A Japanese guy was on the subway today - the first time I'd seen a non-Korean since I arrived in Busan on Friday. Perhaps there have been
others but this was the first obvious one - obvious because he insisted on talking Japanese very loudly in the carriage. Clearly he wasn't so concerned with any ambassadorial duties. There was also a South-Asian American later in a local bank.

Open/Close Accounts
The local branch of Kookmin Bank - or KB as they seem to prefer to be known - has four desks, one of which declares itself as being for Account Opening/Closing. Banks in the UK would be appalled; the concept of closing an account is not one they'd advertise I'm sure. A friendly security guard with a gun bowed to customers when they entered and left the bank.

Civil Defence Alert
The air-raid sirens went off early afternoon in an unscheduled exercise. Apparently there are scheduled exercises once a month but this wasn't one of them. People are supposed to stop their cars and stand still on the street. Most do, and I have to say it's a pretty surreal experience and not one I particularly enjoyed having grown up in the late stages of the cold war two miles away from the nearest nuclear target.

We hurried down the street in a way which suggested genuine concern, but it turned out that Korean mother merely wanted to dive into a nearby eating establishment and avoid standing around on the street for ten minutes. A wise choice as it turned out; I'd almost finished my lunch by the time the alert was over. On the far side of the road - or maybe I should say six-lane highway, a police car, ambulance and two fire engines pulled up to what was, presumably, their assigned emergency point. I don't know if this indicates there are likely to be more fires than casualties if whatever unspecified event transpires.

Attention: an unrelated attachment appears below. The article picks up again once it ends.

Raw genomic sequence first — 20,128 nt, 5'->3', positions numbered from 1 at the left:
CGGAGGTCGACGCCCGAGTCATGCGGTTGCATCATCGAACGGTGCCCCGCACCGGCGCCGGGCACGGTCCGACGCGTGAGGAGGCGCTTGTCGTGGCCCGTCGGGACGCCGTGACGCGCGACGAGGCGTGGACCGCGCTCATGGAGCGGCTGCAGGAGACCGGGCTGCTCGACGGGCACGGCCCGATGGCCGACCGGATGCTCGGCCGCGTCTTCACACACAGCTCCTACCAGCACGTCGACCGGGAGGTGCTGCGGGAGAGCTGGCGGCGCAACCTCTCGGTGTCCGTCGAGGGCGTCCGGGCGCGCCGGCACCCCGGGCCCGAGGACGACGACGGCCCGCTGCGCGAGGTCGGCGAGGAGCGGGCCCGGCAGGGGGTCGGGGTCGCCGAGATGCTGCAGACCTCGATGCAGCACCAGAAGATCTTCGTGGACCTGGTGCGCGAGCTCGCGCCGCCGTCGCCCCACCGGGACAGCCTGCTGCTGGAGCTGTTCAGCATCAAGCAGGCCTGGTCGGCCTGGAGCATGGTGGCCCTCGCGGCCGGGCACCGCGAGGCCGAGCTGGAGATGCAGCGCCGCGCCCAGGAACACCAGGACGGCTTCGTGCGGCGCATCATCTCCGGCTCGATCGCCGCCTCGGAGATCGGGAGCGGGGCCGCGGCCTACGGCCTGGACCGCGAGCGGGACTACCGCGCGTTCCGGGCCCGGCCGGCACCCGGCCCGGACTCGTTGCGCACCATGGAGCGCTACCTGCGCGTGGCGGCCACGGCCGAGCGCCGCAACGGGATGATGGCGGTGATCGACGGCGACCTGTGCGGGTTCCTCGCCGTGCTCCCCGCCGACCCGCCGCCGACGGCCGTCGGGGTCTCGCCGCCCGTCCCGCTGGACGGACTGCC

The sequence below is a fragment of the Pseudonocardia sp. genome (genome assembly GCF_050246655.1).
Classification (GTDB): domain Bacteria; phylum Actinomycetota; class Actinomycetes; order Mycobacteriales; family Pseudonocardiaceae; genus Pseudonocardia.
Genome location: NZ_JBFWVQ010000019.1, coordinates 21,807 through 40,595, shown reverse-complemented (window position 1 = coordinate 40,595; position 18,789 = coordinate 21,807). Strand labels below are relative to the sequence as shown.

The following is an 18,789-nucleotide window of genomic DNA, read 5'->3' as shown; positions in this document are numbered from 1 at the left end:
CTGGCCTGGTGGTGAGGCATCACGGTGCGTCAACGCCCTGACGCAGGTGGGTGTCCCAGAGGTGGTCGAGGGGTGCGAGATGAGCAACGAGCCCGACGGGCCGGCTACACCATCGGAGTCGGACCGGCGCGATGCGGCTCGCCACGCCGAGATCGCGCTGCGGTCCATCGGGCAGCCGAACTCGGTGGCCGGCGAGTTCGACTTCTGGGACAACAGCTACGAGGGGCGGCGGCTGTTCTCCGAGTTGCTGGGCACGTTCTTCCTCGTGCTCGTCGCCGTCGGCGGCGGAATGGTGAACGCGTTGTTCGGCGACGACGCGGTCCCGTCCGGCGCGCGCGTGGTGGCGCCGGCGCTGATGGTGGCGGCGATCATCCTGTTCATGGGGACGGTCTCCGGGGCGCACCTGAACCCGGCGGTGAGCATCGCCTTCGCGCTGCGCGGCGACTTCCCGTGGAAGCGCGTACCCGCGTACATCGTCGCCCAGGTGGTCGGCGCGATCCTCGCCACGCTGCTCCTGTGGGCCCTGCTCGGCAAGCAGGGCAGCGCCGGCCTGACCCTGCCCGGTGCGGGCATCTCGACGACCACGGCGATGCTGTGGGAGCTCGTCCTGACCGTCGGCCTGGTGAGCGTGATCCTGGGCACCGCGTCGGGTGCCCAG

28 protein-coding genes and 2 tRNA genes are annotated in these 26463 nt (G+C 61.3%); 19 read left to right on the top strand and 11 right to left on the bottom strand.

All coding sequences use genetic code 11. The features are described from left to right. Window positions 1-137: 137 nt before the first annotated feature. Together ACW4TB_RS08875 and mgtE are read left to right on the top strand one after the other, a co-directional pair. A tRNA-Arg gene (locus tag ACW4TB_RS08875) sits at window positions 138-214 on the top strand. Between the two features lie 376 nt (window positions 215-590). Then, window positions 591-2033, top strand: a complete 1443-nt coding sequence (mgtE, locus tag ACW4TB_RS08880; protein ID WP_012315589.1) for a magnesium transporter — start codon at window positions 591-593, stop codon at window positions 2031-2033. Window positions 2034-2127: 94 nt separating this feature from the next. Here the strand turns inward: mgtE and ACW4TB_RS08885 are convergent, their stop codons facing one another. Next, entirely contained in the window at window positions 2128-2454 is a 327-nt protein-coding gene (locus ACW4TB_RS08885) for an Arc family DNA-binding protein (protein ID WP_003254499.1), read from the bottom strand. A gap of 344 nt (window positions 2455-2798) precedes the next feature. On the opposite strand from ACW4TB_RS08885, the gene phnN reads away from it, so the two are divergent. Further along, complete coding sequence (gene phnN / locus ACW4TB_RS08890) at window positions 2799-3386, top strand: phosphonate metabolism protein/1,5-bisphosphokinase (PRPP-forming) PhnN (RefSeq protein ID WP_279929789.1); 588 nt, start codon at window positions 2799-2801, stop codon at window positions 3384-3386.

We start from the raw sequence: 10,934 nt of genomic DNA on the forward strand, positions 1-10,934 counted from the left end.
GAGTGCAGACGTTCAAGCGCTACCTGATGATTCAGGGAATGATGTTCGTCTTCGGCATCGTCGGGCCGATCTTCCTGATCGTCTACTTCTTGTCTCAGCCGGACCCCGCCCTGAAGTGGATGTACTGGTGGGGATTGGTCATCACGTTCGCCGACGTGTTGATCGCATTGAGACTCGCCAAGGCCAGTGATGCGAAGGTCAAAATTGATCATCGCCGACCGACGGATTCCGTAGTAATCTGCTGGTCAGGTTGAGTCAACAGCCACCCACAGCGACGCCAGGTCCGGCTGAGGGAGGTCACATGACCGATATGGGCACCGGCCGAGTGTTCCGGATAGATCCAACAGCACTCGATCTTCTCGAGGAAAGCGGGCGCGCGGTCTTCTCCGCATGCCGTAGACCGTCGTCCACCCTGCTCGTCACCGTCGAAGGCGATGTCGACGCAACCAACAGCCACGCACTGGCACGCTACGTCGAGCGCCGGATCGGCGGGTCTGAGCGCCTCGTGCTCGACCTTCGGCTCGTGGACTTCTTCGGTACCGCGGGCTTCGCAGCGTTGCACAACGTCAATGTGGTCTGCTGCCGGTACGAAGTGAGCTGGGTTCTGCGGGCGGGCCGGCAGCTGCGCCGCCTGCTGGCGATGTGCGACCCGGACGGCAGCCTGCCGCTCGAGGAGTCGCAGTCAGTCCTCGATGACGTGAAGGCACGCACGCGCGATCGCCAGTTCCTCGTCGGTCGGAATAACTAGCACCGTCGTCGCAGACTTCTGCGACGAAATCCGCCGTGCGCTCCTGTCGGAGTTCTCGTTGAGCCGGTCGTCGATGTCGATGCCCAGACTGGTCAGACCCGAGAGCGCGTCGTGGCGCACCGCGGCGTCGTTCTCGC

Office Equipment
After the desks and chairs we'd bought yesterday were delivered in the afternoon, we shopped for computers for my girlfriend and I tried to resolve some portable computer problems - the conversion plugs I'd brought from the UK weren't working properly. Korean father brought another conversion plug to try and it seems more stable in the socket but it's probably doing something it shouldn't be in terms of volts and hertz so it continues to be a problem.

Shopping for computers is a thankless task here. It seems there are no computer stores locally - many Koreans access the Internet from their phones or from PC-bangs (rooms) so they don't need to buy machines or peripherals. Armed with little more than a recommendation I'd seen on one bulletin board we spent several hours roaming through some poorly designed websites trying to find a computer, webcam, router, keyboard, two monitors and a pair of speakers. This country needs an eBuyer or Amazon.

Busan Model in City Hall
While at City Hall I stumbled across this amazing model of the city which really gives you a sense of the local topography.